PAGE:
Selling Your Business? These 7 Transfer Mistakes Could Cost You | Selling a business is extremely exciting, but it’s also a huge undertaking. From finding the right buyer to getting a good price, there are a lot of variables to consider. Too many business owners discover the process is a lot more involved than they envisioned. Ready to sell your business? Avoiding these common transfer mistakes will save you in the long run.
- Not Preparing for the Sale
Before putting a business on the marketing, it’s best to get it ready to sell. Think of it like selling a home. Buyers pay more for turnkey businesses, and transitioning business ownership will go smoother if you tie up any loose ends.
Check the books for any questionable tax deductions, and it’s sometimes best to scale back deductions before selling to increase earnings. If there is any pending litigation, try to resolve it. At the very least, make sure to disclose any legal matters to potential buyers. It’s also wise to ensure the staff can manage the company without you.
- Not Hiring Professional Advisors
Taking the DIY approach to selling a business isn’t recommended. Whether a company is worth a few thousand or 7-figures, there is just too much at stake. Professional advisors who specialize in mergers and acquisitions are always a good investment.
Some advisors to consider are transactional lawyers, financial consultants, and business brokers. Each plays a unique role in selling a business. Working with all of them will is the best way to make the sale go through without a hitch.
- Not Participating in the Process
After hiring a team of experts, it’s easy for business owners to disengage themselves. However, this is often a fatal error. After all, the owner is the person who wants to sell the business more than anyone else. While others may be able to find a buyer, it’s up to the owner to make sure they can manage the company after the sale closes. Helping to select the right buyer will ensure the current owner can walk away confidently.
- Not Telling the Truth
Fudging the number a little bit may seem harmless, but it’s never a smart idea. Misrepresenting a company is immoral, and it can also land a business owner in a lot of hot water. Don’t hide any pertinent information from a prospective buyer. They need to know about any financial issues, tax problems, or pending litigation before closing the deal.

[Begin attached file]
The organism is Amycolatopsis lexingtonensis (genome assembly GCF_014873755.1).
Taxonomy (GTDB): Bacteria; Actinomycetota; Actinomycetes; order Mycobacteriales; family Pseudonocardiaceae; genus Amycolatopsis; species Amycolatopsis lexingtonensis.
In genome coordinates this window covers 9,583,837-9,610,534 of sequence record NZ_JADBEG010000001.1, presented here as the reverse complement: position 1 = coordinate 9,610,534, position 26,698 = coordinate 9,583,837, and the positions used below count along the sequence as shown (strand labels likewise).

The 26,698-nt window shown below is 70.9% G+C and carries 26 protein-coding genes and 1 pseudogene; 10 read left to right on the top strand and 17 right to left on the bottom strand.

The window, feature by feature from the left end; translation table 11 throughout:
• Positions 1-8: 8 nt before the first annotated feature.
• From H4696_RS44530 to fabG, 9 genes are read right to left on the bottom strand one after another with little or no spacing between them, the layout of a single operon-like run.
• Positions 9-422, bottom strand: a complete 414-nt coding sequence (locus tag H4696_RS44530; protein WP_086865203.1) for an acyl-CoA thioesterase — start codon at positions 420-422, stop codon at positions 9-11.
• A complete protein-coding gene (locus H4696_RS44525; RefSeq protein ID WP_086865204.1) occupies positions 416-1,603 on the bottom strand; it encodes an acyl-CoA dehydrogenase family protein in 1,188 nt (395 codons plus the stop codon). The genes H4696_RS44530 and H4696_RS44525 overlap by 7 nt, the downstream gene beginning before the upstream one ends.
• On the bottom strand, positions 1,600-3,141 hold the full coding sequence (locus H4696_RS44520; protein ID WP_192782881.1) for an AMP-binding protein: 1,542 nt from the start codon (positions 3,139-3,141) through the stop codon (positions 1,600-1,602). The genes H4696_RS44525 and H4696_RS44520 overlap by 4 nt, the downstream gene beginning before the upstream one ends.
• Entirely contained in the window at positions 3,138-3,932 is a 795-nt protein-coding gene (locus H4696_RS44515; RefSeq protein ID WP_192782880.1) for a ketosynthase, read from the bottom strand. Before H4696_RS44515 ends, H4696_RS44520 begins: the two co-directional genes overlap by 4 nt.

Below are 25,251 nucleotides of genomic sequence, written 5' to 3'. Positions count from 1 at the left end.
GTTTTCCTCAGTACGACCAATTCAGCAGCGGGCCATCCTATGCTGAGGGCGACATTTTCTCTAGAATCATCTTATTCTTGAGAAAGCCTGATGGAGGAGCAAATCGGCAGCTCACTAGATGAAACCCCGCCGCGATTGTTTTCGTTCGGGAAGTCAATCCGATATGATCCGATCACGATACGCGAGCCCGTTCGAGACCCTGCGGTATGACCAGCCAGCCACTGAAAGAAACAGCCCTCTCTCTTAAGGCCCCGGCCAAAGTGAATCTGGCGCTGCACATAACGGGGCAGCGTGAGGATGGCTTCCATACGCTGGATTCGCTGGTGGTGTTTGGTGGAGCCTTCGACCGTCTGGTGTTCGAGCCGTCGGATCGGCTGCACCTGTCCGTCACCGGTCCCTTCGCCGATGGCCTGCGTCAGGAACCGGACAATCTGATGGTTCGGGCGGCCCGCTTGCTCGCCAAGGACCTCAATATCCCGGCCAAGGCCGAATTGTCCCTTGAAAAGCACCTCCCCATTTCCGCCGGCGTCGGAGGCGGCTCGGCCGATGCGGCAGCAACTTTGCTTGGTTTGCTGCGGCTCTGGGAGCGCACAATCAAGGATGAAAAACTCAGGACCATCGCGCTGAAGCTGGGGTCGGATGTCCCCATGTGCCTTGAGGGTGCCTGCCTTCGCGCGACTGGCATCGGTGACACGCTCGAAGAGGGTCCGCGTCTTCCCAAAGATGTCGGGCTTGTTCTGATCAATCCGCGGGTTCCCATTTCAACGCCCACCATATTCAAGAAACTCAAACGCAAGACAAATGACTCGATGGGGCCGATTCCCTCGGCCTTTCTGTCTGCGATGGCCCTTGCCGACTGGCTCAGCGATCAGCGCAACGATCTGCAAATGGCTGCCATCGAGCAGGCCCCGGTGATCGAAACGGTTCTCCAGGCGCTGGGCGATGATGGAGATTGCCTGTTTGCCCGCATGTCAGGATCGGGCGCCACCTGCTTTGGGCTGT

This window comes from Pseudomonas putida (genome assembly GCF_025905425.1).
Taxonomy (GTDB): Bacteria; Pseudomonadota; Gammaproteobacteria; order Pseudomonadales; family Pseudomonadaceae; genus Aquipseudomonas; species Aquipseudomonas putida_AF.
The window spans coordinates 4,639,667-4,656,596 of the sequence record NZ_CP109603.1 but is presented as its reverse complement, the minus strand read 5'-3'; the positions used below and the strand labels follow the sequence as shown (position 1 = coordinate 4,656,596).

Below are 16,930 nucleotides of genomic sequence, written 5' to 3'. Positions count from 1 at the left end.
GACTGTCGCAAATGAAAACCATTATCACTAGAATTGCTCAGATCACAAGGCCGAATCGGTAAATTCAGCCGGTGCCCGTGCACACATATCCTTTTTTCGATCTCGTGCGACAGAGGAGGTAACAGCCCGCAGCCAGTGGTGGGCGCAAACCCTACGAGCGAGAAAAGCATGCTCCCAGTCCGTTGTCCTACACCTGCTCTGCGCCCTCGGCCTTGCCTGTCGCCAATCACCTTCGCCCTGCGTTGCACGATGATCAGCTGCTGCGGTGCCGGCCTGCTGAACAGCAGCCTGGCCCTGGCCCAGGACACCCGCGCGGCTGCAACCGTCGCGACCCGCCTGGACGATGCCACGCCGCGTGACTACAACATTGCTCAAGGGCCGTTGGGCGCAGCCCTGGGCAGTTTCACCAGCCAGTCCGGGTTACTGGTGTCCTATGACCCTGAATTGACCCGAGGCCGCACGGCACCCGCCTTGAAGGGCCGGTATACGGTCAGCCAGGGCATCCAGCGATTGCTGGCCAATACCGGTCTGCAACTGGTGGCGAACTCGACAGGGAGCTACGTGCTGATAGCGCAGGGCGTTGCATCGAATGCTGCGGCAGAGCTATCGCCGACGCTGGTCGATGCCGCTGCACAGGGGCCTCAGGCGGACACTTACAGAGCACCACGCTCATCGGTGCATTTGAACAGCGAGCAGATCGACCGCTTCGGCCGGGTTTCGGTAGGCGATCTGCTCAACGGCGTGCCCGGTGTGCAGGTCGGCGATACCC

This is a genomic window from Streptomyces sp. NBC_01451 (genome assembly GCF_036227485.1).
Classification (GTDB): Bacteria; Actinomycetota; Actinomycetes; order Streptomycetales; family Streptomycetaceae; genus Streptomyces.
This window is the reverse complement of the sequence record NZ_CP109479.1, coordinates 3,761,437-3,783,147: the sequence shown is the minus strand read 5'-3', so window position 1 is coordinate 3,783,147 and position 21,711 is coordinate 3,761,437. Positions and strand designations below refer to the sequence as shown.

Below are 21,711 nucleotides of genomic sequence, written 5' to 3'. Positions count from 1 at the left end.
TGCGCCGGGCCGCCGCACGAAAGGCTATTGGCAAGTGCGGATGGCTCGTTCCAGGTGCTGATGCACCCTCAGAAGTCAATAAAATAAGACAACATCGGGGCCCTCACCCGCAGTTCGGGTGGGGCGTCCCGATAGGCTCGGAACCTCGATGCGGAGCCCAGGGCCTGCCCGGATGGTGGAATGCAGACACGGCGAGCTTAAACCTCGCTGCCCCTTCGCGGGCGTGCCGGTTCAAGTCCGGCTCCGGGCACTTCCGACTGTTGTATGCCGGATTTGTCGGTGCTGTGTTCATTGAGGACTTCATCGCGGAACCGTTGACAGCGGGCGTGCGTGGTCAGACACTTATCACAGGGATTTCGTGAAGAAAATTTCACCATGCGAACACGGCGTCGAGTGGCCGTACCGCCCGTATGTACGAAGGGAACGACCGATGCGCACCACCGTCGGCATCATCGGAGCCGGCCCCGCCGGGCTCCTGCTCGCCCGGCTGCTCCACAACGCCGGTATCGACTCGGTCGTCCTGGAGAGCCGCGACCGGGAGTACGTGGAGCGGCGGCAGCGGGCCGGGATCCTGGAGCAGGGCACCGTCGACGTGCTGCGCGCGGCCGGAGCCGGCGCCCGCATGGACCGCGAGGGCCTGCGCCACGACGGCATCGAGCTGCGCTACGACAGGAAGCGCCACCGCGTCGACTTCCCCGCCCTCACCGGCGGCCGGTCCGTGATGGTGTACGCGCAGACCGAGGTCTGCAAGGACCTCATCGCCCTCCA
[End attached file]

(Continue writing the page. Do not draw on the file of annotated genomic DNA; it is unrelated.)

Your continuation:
- Not Considering the Sale Structure
Business owners can structure a sale in one of three ways. Selling the assets with a purchase agreement is perhaps the most popular. Another way is to sell any stock or equity. A merger is the third way. Why does the structure matter? It determines what assets and liabilities go along with the sale. The structure can also help determine a fair selling price.
- Not Undergoing a Valuation
How much is the business actually worth? It’s surprising to learn how many business owners try to sell a company without knowing the answer. A business broker can help perform a valuation. The higher the valuation, the higher the asking price. Of course, buyers will still try to negotiate, but the seller will have more wiggle room with a proper and recent valuation in hand.
- Not Staying Quiet
It may seem appropriate to announce plans to sell a business, but it’s usually frowned upon. Current customers may wrongfully assume the business is struggling and head elsewhere. Instead, it’s better to market the sell quietly. A skilled broker will list the business without giving away too many key details. They will only provide identifiable information once a prospective buyer signs a non-disclosure agreement.
Wait for the Best Offer
Selling a business is extremely tricky, and many business owners go into the process not knowing what to expect. On average, the entire process will take at least six months. Although this may seem like a long time, preparing for the sale in advance will ensure everything goes smoothly.